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A Survey Camp, three weeks' practical course in Surveying, was held at Brigus in 1941. Twenty-six students attended the camp and the work on the whole was very satisfactory. A house was rented at Brigus and this served for living quarters during the session. The house proved quite suitable as it contained a large kitchen, a dining room, and rooms with fireplaces which were used as bedrooms. A man was employed as cook and gave adequate service.

The students were divided into five working groups; this arrangement was necessary owing to lack of survey equipment, but nevertheless proved practical. Taping, compass work, levelling of roads and fields, exercises in topographical surveying, made up the main part of the work. A base line was erected on the hills overlooking the village, which served to tie in all the work. The general topographical outline of Brigus, surrounded as it is with hills, and with the village situated in the valley, lends itself admirably to work of this kind. Although the weather was cold it did not prevent out-of-door work, in fact there were only two days when this was not possible. Brigus is favourably located and is accessible to students; and supplies not purchased in St. John's could be secured at short notice.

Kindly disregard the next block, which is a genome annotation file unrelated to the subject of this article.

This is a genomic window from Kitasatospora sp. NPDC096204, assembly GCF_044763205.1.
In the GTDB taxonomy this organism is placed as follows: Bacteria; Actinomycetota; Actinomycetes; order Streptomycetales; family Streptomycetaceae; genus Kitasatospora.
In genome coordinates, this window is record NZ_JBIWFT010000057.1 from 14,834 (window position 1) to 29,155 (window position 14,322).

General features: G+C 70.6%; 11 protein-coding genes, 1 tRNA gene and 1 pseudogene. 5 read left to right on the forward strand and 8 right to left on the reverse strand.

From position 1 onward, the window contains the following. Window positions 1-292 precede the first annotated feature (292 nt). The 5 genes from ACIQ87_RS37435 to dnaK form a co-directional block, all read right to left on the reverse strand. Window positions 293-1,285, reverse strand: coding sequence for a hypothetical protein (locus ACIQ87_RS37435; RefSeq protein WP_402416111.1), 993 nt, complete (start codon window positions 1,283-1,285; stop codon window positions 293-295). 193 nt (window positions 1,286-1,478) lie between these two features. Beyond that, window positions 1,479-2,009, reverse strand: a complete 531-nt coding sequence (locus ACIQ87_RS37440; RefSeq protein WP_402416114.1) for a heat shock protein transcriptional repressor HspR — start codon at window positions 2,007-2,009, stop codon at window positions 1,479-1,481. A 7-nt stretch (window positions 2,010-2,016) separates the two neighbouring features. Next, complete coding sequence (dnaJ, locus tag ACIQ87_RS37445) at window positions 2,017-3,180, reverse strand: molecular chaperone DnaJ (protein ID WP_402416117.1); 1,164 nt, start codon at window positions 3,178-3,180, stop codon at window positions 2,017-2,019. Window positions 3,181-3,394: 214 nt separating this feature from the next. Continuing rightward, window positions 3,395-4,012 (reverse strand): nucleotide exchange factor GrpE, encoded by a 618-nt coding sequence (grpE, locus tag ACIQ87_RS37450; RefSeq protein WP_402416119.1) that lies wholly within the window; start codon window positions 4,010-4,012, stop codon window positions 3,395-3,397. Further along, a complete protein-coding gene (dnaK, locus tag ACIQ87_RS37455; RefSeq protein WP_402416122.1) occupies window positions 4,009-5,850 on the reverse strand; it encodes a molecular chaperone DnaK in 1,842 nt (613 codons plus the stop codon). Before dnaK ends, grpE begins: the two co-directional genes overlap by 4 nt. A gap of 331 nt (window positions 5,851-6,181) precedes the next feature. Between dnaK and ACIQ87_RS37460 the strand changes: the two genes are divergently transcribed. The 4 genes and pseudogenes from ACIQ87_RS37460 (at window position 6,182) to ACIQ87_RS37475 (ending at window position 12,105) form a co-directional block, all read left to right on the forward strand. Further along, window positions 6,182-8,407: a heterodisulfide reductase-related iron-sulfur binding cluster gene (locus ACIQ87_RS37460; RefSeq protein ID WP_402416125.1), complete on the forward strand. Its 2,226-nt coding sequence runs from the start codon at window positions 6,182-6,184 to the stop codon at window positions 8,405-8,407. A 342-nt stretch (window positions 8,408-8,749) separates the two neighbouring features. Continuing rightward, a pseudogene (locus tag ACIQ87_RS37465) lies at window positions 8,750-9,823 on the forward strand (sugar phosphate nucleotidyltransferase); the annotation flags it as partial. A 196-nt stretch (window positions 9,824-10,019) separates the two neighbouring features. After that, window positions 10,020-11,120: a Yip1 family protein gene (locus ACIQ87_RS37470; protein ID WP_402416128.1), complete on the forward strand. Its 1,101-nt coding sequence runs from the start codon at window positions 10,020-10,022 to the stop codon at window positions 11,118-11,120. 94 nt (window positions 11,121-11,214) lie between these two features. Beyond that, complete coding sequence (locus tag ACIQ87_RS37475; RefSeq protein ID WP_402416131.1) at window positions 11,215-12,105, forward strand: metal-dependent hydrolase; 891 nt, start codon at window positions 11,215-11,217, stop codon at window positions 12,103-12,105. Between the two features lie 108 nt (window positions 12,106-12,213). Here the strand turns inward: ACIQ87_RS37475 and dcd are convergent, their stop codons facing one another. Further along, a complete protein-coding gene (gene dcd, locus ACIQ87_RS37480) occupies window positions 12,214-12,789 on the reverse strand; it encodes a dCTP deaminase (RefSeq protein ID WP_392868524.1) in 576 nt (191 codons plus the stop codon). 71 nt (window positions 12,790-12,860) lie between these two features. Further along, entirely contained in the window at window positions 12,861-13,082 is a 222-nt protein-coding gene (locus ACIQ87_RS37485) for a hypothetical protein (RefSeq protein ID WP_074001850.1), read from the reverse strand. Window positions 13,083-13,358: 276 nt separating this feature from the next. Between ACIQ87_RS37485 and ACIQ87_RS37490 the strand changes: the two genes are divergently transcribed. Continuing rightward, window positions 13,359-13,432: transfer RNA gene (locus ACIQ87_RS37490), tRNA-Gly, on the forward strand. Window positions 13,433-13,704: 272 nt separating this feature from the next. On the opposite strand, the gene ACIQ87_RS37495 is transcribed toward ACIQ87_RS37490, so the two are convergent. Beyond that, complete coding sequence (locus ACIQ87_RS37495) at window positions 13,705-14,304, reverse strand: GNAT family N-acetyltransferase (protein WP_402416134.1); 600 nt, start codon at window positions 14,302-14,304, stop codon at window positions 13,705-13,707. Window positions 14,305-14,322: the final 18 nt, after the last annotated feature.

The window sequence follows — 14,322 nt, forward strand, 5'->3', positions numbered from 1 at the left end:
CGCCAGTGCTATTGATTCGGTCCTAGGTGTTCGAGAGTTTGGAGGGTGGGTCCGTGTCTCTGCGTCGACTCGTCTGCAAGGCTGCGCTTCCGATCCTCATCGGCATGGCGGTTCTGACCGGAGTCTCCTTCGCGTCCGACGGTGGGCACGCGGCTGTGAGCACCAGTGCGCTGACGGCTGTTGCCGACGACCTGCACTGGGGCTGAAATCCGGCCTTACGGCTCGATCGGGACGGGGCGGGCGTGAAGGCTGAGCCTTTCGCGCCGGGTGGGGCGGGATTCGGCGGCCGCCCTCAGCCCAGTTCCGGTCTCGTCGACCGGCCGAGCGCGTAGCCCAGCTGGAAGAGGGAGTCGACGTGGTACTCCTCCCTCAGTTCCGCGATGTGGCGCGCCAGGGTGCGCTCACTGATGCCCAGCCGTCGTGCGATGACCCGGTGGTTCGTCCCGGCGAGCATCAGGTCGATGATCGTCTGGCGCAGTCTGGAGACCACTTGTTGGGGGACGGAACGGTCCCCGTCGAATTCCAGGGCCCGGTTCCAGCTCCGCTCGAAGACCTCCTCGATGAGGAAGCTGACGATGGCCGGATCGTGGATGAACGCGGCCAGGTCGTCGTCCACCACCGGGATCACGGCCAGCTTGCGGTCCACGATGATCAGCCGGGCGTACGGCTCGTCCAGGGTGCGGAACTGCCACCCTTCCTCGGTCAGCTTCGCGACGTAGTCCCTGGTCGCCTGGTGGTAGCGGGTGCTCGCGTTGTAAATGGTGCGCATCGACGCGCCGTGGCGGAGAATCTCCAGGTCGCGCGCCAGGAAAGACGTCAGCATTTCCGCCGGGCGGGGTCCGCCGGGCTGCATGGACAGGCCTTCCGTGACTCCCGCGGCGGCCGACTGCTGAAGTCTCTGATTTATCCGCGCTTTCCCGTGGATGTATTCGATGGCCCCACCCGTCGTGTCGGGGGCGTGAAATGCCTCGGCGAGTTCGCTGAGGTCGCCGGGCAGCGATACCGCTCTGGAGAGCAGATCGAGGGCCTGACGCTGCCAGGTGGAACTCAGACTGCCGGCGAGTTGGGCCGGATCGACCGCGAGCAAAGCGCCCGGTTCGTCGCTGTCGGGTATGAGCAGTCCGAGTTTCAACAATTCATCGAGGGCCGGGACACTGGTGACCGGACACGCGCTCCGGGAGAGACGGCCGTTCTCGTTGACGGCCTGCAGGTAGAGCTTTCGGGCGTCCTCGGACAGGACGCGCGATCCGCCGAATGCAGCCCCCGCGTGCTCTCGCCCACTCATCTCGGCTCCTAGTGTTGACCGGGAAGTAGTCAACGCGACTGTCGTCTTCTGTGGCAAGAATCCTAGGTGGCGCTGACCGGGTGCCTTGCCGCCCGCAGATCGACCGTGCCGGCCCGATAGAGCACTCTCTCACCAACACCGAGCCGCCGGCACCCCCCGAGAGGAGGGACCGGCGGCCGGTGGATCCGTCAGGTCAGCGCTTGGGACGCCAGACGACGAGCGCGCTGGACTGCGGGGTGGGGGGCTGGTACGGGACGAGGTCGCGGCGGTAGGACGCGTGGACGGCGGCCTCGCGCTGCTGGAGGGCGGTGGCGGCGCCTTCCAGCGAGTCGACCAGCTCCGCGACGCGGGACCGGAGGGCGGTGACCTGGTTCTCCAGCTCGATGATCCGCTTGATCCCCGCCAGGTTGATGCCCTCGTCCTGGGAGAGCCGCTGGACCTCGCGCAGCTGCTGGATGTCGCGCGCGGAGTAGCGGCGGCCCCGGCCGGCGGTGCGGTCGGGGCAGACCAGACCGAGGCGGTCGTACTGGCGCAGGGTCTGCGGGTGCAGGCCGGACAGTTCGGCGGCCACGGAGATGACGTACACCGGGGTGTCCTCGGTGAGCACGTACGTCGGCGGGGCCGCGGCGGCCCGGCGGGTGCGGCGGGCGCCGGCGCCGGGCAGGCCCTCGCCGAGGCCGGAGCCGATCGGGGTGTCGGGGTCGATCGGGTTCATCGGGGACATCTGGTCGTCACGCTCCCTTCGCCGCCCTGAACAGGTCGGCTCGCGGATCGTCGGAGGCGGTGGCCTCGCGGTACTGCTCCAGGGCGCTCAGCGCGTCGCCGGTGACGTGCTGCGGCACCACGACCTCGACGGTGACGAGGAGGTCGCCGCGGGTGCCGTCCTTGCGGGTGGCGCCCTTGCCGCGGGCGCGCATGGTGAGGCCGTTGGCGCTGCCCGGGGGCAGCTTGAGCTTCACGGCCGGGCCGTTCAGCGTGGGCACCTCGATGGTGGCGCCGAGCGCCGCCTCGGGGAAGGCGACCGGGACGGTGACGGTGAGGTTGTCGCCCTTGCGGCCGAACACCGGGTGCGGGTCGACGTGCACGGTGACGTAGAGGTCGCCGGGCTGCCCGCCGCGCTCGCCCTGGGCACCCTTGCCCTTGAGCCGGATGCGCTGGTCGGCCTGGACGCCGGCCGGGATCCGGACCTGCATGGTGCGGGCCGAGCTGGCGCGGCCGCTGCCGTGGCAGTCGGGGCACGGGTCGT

May I submit a few suggestions for future survey camps?

1. A caution deposit of $.50 per student should be collected, this would look after rough handling breakages.

2. A transit, a level, and tapes are badly needed, as well as some extra equipment (kitchen equipment) which should form part of the permanent equipment of the Engineering Department. A transit and tapes ordered this year may not be secured until next academic year.

3. That the camp begin earlier so that in the event of three or four days rain, when out-or-door work would not be possible, it could still finish a day or two before classes at the College begin.

4. That the camp be held at Brigus again next year. It would be well to decide on a suitable locality for a permanent camp site. An unused house could be purchased and yearly improved to suit our needs. Permanent stations could be set and a more regular programme followed.

The fees collected were $650.00 and covered the expenses of the camp with a small margin; a copy of the expenses involved has already been forwarded.

I should like to take this opportunity to express my thanks to Rev. E. Broughton for continuous kindness during our stay at Brigus, C. K. Howse, Esq., B.Sc., for loan of equipment. J. H. Burridge. Esq., A. Hatcher, Esq., B.Sc., who kindly lent a level, and to the Registrar.

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